Enmore Theatre, Enmore, Friday January 27, 2006
Cutting to the chase has always been one of my deepest personality flaws, but what the hell: The Mars Volta executed the best show of 2006 thus far.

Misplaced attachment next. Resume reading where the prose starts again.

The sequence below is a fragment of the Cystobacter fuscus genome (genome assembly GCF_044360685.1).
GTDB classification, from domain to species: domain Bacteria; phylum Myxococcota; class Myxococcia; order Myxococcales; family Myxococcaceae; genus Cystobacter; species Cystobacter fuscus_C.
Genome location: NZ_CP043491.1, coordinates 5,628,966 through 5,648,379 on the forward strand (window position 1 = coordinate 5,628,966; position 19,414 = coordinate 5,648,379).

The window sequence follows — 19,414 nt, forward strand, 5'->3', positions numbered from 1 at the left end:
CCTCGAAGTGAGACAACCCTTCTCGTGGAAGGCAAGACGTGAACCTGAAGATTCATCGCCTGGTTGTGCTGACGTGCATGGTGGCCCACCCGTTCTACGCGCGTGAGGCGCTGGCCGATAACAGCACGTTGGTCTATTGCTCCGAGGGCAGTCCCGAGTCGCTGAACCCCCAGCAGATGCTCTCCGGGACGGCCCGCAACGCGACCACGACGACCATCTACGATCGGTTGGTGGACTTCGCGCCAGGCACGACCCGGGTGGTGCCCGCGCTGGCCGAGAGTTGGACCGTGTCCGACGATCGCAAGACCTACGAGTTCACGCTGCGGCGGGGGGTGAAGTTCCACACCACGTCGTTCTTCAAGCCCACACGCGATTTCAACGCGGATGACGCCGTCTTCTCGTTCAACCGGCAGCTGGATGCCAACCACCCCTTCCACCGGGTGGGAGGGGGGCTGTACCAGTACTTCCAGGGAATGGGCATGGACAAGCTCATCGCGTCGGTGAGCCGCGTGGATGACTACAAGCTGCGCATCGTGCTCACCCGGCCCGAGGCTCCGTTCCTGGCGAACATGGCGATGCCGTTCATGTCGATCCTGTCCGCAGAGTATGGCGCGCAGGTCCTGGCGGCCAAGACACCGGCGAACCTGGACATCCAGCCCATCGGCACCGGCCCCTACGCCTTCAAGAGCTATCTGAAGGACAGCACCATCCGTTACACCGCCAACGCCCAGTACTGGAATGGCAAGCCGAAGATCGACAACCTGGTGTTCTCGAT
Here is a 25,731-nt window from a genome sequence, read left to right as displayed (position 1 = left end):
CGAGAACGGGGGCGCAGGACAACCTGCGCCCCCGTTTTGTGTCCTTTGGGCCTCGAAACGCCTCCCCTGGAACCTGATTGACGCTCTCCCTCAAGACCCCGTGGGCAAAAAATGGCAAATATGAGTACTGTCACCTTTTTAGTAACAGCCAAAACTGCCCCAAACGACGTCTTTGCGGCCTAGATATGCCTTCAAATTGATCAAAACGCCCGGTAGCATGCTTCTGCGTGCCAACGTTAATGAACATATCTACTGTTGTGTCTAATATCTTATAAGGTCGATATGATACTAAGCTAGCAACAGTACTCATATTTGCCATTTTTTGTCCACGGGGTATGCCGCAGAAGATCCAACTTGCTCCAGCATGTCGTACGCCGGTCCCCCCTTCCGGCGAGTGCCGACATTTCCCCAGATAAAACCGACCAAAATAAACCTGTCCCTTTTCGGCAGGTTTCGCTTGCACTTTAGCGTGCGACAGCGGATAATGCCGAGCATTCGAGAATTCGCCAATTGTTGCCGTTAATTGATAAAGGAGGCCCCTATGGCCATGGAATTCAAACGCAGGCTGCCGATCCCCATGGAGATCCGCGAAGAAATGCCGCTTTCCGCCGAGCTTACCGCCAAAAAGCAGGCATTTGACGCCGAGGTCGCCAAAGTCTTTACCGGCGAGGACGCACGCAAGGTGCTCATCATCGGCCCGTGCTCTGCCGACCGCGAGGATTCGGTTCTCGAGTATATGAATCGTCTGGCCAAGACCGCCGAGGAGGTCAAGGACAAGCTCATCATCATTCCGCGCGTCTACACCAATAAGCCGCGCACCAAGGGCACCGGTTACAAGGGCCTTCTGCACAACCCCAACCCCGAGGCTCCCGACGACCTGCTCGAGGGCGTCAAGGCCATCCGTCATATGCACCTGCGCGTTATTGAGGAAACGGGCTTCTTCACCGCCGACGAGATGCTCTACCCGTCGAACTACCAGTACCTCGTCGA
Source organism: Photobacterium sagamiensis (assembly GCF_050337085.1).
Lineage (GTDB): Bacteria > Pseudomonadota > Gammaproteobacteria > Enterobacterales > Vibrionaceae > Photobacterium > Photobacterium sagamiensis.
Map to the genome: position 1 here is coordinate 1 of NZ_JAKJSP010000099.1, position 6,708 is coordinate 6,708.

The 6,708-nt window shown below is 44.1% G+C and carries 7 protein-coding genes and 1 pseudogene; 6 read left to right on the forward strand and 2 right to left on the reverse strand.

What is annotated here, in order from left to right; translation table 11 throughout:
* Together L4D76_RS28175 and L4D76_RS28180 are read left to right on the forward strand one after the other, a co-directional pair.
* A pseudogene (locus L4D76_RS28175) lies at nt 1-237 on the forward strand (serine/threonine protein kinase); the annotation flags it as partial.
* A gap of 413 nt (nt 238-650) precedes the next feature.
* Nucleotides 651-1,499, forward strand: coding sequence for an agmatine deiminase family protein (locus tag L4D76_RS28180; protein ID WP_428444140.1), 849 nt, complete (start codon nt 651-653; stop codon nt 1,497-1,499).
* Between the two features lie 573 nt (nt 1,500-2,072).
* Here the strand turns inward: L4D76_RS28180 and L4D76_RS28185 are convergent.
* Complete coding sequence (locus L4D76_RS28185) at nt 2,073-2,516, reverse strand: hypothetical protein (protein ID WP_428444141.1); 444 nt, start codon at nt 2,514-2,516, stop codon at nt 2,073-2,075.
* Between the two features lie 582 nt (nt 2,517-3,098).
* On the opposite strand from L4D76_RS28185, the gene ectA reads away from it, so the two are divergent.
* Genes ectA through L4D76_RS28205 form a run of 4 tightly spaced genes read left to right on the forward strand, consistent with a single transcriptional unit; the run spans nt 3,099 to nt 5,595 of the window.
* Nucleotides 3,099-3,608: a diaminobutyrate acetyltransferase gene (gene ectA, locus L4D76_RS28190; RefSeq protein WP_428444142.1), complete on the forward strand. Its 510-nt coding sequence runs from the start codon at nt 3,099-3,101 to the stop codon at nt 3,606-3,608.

The Mars Volta aren’t a band. They’re a cult. They’re a drug. They’re life. Reviewing a Mars Volta show is like reviewing an acid trip. You’re not sure when it started or exactly when it ended – in fact, time itself doesn’t seem to be working in a linear fashion at all – but you know it was awesome. I was there for five minutes. I was there for two days. I danced. I stood stock still. I was the happiest I’ve been in ages. I wept twice. With no set beginnings or endings to any of the “songs” played, the music produced by the guys onstage (helmed by Our Great Leaders Omar and Cedric) takes you through an intensely personal and emotional journey, at times slow and sexy, at times manic and unbridled, at times painfully heartbreaking. It astonishes me that these people can put themselves through the wringer like this more than once a year without collapsing from exhaustion, but for a band like The Mars Volta, you know that music isn’t a choice: it’s a survival mechanism. There is something desperate and animalistic about The Mars Volta, something primal that redefines the what and the why of music spectatorship, as well as something wholly unearthly, as the name suggests. For me, the highlight of this great, great night was an improvised musical conversation between Omar (guitar) and the Tenor Sax player Adrian Terrazas. It was the saddest thing I have ever heard. Without any words being spoken, these two players expressed the pain of life is capable of – grief so overbearing it crushes you, what it feels like to beg another human being for their forgiveness when your life depends on it, the exquisite pleasure of aching heartbreak and finally, hope. We are lucky there are people this brave making music.